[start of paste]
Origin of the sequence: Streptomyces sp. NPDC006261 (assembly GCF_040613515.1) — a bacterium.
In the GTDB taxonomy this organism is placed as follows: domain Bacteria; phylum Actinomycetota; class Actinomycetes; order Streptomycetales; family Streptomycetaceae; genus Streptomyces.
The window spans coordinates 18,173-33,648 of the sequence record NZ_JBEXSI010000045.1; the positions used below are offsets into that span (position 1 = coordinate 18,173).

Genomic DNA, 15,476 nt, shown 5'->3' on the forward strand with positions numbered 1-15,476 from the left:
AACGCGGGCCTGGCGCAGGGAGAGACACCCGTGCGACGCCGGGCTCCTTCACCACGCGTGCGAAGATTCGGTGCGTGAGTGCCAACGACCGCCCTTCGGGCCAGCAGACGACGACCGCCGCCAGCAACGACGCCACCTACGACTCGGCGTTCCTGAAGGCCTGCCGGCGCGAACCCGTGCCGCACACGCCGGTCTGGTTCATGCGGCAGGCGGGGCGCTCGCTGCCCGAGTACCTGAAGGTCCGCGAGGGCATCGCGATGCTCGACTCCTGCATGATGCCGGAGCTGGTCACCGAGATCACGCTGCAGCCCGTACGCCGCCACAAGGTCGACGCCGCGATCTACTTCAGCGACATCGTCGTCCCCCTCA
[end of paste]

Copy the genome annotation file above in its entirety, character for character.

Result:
Origin of the sequence: Streptomyces sp. NPDC006261 (assembly GCF_040613515.1) — a bacterium.
In the GTDB taxonomy this organism is placed as follows: domain Bacteria; phylum Actinomycetota; class Actinomycetes; order Streptomycetales; family Streptomycetaceae; genus Streptomyces.
The window spans coordinates 18,173-33,648 of the sequence record NZ_JBEXSI010000045.1; the positions used below are offsets into that span (position 1 = coordinate 18,173).

Genomic DNA, 15,476 nt, shown 5'->3' on the forward strand with positions numbered 1-15,476 from the left:
AACGCGGGCCTGGCGCAGGGAGAGACACCCGTGCGACGCCGGGCTCCTTCACCACGCGTGCGAAGATTCGGTGCGTGAGTGCCAACGACCGCCCTTCGGGCCAGCAGACGACGACCGCCGCCAGCAACGACGCCACCTACGACTCGGCGTTCCTGAAGGCCTGCCGGCGCGAACCCGTGCCGCACACGCCGGTCTGGTTCATGCGGCAGGCGGGGCGCTCGCTGCCCGAGTACCTGAAGGTCCGCGAGGGCATCGCGATGCTCGACTCCTGCATGATGCCGGAGCTGGTCACCGAGATCACGCTGCAGCCCGTACGCCGCCACAAGGTCGACGCCGCGATCTACTTCAGCGACATCGTCGTCCCCCTCA